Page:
From Kathryn Stockett's The Help.  The part that leaped out at me was "I reckon that's the risk you run, letting sombody else raise you chilluns."  I was thinking about kids spending so many hours at school and it resonated with me.

 The brilliant Cecelia Ahern on grief, from the book One Hundred Names.

 Frederick Backman again.  This is from Beartown.

 "It doesn't take a lot to be able to let go of your child.  It takes everything." 

 The extremely brilliant J.K. Rowling.  "Lord -- Thingy."  Oh, I love her writing so much! 

Friday, September 15, 2017

Going to College with a Learning Disability.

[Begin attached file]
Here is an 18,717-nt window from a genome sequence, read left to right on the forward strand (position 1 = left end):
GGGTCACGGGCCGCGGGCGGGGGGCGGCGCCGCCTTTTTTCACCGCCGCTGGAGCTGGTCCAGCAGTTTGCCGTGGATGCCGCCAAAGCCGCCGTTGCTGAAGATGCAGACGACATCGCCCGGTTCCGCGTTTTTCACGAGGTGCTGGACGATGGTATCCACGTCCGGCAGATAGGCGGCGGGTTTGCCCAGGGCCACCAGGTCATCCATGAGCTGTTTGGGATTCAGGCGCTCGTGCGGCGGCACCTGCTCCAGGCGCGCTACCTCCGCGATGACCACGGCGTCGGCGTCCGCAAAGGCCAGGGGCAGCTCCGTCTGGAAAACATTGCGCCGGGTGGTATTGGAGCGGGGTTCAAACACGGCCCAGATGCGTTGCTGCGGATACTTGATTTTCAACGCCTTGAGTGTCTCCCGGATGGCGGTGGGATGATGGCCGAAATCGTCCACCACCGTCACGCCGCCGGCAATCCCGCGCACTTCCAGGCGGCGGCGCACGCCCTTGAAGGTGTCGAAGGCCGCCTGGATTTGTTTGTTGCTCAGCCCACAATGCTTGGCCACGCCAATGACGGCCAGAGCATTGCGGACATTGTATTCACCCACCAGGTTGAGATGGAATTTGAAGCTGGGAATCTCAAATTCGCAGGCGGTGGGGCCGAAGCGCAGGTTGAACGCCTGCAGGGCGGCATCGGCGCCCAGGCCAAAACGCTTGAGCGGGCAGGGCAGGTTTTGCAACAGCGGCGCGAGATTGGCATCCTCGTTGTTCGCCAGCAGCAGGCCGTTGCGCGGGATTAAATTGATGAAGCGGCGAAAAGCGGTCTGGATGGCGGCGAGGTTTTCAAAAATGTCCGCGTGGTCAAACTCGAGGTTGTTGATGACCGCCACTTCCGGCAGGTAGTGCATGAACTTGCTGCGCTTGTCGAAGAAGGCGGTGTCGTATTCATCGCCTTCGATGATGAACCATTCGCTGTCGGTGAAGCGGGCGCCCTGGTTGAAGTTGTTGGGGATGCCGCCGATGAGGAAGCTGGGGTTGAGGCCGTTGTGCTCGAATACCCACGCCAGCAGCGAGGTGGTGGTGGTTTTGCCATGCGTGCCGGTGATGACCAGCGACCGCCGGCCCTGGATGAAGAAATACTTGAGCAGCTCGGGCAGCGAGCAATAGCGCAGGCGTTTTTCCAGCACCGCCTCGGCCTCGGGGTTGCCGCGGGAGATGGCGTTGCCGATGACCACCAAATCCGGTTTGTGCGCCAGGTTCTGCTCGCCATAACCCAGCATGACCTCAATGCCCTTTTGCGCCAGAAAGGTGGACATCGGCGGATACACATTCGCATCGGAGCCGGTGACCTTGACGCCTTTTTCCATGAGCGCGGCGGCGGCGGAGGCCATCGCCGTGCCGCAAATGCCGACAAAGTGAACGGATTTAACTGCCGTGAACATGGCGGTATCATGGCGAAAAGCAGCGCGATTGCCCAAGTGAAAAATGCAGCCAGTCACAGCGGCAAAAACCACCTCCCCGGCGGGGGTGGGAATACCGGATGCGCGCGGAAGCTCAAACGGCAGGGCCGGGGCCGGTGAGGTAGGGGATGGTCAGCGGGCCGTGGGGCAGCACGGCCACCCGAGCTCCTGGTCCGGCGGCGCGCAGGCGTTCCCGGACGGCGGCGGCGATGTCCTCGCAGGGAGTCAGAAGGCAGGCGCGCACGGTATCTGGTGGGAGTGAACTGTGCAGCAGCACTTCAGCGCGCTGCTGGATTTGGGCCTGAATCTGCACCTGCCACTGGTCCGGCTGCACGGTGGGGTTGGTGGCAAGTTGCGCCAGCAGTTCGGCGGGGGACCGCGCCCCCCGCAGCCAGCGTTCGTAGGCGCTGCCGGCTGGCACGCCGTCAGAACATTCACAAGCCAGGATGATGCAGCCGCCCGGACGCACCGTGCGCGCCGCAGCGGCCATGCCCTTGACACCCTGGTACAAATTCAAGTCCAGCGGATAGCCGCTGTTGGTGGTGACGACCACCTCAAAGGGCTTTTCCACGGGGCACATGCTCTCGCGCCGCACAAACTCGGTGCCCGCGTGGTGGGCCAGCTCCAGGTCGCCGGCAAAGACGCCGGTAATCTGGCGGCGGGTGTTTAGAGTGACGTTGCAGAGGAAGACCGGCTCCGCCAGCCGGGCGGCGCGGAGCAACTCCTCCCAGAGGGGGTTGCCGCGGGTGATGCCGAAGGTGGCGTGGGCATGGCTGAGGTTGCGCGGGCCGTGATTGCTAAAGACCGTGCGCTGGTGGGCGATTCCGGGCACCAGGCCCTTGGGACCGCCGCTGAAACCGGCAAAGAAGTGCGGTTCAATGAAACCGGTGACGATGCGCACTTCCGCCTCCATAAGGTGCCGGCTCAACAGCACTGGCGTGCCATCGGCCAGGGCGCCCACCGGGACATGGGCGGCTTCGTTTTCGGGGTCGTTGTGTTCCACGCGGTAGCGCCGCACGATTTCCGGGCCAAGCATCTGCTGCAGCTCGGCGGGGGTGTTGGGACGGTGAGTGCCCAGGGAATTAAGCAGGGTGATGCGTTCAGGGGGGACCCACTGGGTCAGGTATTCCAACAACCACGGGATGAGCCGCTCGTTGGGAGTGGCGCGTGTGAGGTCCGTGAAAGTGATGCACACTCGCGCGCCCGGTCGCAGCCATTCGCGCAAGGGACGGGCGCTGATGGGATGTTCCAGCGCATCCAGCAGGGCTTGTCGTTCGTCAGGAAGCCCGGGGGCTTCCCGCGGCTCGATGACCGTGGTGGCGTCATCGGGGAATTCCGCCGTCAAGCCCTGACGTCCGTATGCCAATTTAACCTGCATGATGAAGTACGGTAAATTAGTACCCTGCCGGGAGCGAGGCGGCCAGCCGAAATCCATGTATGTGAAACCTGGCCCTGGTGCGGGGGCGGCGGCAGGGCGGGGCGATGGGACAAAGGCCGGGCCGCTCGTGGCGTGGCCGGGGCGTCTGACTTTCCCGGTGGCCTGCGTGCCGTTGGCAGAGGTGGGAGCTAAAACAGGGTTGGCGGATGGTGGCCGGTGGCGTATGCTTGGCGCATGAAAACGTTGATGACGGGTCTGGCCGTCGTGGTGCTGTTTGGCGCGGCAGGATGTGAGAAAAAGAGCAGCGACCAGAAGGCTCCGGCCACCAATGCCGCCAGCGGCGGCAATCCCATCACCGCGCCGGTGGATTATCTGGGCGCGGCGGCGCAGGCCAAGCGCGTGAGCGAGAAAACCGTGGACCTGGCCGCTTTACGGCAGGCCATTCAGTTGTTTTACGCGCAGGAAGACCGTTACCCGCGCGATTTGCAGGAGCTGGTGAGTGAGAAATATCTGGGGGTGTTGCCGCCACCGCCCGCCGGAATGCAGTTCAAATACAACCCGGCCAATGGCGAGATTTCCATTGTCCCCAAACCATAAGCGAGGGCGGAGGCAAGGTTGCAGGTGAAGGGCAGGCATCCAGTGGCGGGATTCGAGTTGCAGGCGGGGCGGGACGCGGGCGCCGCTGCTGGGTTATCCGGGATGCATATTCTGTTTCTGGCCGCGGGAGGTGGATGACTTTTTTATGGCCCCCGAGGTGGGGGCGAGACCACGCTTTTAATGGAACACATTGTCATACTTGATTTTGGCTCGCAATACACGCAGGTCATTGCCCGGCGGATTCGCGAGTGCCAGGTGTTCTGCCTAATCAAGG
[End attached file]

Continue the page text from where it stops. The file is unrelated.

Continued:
Youngest son is doing well.  His professors understand that he needs to take his tests in the accessibility center where he gets more time to work on them and that he uses a scribe (me or his sister) to complete worksheets at home.   Yesterday a girl asked him why he wasn't filling out his worksheet in class and he explained that he has a disability and showed her how one arm is shorter than the other, etc.  (The doctor when he was 4 years old and broke that arm said it was not in the growth plate!).  He is enjoying chorus the most of all his classes.  He's also taking Freshman Experience, World History, Algebra and Writing 101.  He will have to make some kind of decision at the end of this semester to figure out what kind of classes he's going to take ongoing because if he's going into a construction field, this is his last semester of general ed.  He seems to be getting Bs so far and that's his goal.  He's mostly keeping up with his homework with only a few reminders.  He wrote a self-assessment paper last night it only took an hour, which is huge progress!  A week or so ago he had a history test and was not able to get to all of it, despite having extended time.  The one question that he was not able to finish was worth 26 points.  I was worried about it because I hated the fact that he was going to get a C or D in his favorite subject despite knowing enough about history to write a thesis on it (with a scribe.)   The professor refused to give him the test verbally but gave him 15 points for the 3 or 4 sentences he wrote.  It was supposed to be 2/3 of a page, so we were both happy with that.  He ended up getting an 81 on the test and there was an extra credit assignment so that he can bring that up to 86 if he does it.  I think the college is doing a great job with the accommodations, but he does need to keep in touch with the accessibility manager and make sure he knows when there are tests and when he needs help.  So far, he's doing really well with that.  His accessibility manager even (already) has recommended our son for an internship in Washington DC but I don't think he wants to go.  Still, it's fun to get the recommendation.  :-)